Steroid myopathy patient information

When the symptoms of the attack subside, an individual with MS is said to be in remission. However, MRI data have shown that this is somewhat misleading because MS lesions continue to appear during these remission periods. Patients do not experience symptoms during remission because the inflammation may not be severe or it may occur in areas of the brain that do not produce obvious symptoms. Research suggests that only about 1 out of every 10 MS lesions is perceived by a person with MS. Therefore, MRI examination plays a very important role in establishing an MS diagnosis, deciding when the disease should be treated, and determining whether treatments work effectively or not. It also has been a valuable tool to test whether an experimental new therapy is effective at reducing exacerbations.

Myopathies in systemic disease results from several different disease processes including endocrine, inflammatory, paraneoplastic, infectious, drug- and toxin-induced, critical illness myopathy, metabolic, collagen related, [2] and myopathies with other systemic disorders. Patients with systemic myopathies often present acutely or sub acutely. On the other hand, familial myopathies or dystrophies generally present in a chronic fashion with exceptions of metabolic myopathies where symptoms on occasion can be precipitated acutely. Most of the inflammatory myopathies can have a chance association with malignant lesions; the incidence appears to be specifically increased only in patients with dermatomyositis. [3]

For patients who present with rhabdomyolysis, treatment is aimed at preventing kidney failure in the acute setting. Vigorous hydration with close monitoring of kidney function and electrolytes are paramount. In patients with an underlying metabolic myopathy, education about following a more moderate exercise program and avoiding intense exercise and fasting is necessary in preventing recurrent episodes. Measures that have been suggested to be helpful include sucrose loading before exercise in some glycogen storage disorders and a low-fat, high-carbohydrate diet in patients with lipid storage disorders.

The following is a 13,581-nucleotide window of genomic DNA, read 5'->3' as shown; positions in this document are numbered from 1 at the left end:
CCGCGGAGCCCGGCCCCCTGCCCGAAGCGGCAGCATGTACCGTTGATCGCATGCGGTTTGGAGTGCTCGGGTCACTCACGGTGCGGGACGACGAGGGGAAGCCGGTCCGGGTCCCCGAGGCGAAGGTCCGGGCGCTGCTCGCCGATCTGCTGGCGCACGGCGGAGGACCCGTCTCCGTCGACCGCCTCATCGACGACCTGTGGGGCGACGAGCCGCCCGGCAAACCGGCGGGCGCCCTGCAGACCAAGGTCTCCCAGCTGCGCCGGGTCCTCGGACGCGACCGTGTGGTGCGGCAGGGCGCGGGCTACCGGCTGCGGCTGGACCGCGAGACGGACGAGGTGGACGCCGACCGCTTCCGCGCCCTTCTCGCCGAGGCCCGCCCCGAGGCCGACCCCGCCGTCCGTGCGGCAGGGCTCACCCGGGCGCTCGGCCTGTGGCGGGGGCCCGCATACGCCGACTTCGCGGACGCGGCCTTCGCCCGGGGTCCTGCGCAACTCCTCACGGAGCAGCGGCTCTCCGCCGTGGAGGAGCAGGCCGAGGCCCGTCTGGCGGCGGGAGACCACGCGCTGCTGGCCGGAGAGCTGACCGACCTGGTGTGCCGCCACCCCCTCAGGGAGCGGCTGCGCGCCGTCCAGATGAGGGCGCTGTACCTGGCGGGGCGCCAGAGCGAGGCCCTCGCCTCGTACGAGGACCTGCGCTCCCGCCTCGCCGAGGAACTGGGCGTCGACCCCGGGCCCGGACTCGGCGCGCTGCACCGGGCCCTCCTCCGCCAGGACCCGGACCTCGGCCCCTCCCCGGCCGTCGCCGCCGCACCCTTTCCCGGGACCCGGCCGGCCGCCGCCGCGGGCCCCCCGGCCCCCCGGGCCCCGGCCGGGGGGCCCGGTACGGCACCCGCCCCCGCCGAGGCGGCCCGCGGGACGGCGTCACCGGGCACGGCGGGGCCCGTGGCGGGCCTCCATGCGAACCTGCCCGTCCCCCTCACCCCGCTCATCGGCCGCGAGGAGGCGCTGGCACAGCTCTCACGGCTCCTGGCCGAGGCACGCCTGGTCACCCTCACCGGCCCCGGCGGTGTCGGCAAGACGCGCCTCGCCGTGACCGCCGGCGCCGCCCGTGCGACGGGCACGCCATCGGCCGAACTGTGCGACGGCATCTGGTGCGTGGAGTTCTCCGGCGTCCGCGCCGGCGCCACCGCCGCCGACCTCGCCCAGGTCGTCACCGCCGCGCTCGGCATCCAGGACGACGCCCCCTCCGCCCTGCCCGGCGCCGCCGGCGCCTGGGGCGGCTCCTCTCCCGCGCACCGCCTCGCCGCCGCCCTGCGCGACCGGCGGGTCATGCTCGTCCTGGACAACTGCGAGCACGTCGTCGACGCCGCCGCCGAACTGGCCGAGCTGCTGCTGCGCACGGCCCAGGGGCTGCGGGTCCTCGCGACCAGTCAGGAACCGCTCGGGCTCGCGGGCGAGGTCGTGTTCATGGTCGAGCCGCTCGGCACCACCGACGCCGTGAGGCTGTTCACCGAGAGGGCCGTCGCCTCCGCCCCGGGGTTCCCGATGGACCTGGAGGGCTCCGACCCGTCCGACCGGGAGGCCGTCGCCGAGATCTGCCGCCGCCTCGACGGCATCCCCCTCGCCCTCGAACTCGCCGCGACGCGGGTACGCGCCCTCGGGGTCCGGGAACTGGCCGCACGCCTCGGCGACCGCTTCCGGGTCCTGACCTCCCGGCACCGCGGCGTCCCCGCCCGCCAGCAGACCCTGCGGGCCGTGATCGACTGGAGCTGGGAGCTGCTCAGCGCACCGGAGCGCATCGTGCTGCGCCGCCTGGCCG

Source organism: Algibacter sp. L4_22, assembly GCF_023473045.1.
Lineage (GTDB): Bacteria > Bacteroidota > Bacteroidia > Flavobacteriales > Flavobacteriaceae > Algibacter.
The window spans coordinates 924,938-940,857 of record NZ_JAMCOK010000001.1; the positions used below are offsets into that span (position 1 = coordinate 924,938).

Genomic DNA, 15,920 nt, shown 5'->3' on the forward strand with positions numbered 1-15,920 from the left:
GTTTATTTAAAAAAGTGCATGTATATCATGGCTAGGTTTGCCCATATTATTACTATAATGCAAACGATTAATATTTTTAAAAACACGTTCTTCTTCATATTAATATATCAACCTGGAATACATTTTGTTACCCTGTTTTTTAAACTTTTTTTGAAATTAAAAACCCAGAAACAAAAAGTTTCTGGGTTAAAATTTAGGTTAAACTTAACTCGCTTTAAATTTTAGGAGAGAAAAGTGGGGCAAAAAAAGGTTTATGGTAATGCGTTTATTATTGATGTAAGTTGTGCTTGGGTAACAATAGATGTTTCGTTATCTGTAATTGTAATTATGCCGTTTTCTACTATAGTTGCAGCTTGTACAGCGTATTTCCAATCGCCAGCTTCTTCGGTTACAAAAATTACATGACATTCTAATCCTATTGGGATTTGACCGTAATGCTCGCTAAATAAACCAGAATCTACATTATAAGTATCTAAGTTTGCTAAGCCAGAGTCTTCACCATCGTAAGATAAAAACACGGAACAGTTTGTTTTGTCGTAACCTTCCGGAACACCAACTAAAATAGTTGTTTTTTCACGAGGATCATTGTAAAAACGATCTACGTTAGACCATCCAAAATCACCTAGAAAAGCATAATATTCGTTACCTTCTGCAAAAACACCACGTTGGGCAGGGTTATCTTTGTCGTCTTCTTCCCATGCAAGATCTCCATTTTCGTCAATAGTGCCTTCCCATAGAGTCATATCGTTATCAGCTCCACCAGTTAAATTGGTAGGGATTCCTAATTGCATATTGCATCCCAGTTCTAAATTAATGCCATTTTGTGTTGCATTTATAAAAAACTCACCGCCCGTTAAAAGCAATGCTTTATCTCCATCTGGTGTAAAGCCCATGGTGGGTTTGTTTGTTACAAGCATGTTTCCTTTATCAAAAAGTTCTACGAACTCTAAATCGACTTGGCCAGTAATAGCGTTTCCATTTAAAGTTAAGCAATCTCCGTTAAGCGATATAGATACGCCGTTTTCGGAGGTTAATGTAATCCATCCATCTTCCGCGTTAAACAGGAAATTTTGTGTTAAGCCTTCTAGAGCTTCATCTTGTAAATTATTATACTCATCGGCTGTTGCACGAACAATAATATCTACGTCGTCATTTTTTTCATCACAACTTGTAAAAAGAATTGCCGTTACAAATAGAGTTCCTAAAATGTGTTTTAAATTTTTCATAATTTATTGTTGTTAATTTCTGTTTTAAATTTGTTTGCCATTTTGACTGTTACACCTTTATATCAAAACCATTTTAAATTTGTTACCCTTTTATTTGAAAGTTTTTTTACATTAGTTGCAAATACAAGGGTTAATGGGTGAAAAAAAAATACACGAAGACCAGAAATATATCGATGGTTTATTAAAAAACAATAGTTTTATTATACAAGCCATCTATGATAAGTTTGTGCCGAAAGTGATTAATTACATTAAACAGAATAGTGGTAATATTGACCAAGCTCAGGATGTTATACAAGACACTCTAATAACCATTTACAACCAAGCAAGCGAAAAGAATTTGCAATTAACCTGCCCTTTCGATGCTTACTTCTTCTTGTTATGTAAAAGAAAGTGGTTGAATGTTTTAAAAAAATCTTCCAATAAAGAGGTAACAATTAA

Sixty steroid-treated patients with asthma were evaluated for the presence of muscle weakness by use of both manual muscle testing and the Cybex II isokinetic dynamometer. The patients were compared to age and sex-matched sedentary control subjects. Forty-eight percent of the patients (12/25) taking greater than or equal to 40 mg per day of prednisone had hip flexor strength greater than or equal to 2 SD below the mean of age and sex-matched control subjects by Cybex testing (CT). Sixty-four percent of the patients (16/25) taking greater than or equal to 40 mg per day of prednisone were found on manual muscle testing to have hip flexor weakness. Only one patient taking less than 30 mg per day of prednisone was found to have muscle weakness. Biochemical parameters, including CPK, aldolase, SGOT, LDH, and LDH isoenzymes were measured to assess the degree of steroid-induced muscle damage. They neither correlated with the degree of hip flexor weakness as measured by CT, nor did they discriminate between patients receiving small doses and large doses of steroids. Changes in urinary excretion of creatine did not help to confirm the diagnosis of steroid myopathy. Although CT provides an objective means of assessing muscle strength in these patients, at this time no definitive chemical test is available for the diagnosis of steroid myopathy.

Steroid myopathy patient information

steroid myopathy patient information

Sixty steroid-treated patients with asthma were evaluated for the presence of muscle weakness by use of both manual muscle testing and the Cybex II isokinetic dynamometer. The patients were compared to age and sex-matched sedentary control subjects. Forty-eight percent of the patients (12/25) taking greater than or equal to 40 mg per day of prednisone had hip flexor strength greater than or equal to 2 SD below the mean of age and sex-matched control subjects by Cybex testing (CT). Sixty-four percent of the patients (16/25) taking greater than or equal to 40 mg per day of prednisone were found on manual muscle testing to have hip flexor weakness. Only one patient taking less than 30 mg per day of prednisone was found to have muscle weakness. Biochemical parameters, including CPK, aldolase, SGOT, LDH, and LDH isoenzymes were measured to assess the degree of steroid-induced muscle damage. They neither correlated with the degree of hip flexor weakness as measured by CT, nor did they discriminate between patients receiving small doses and large doses of steroids. Changes in urinary excretion of creatine did not help to confirm the diagnosis of steroid myopathy. Although CT provides an objective means of assessing muscle strength in these patients, at this time no definitive chemical test is available for the diagnosis of steroid myopathy.

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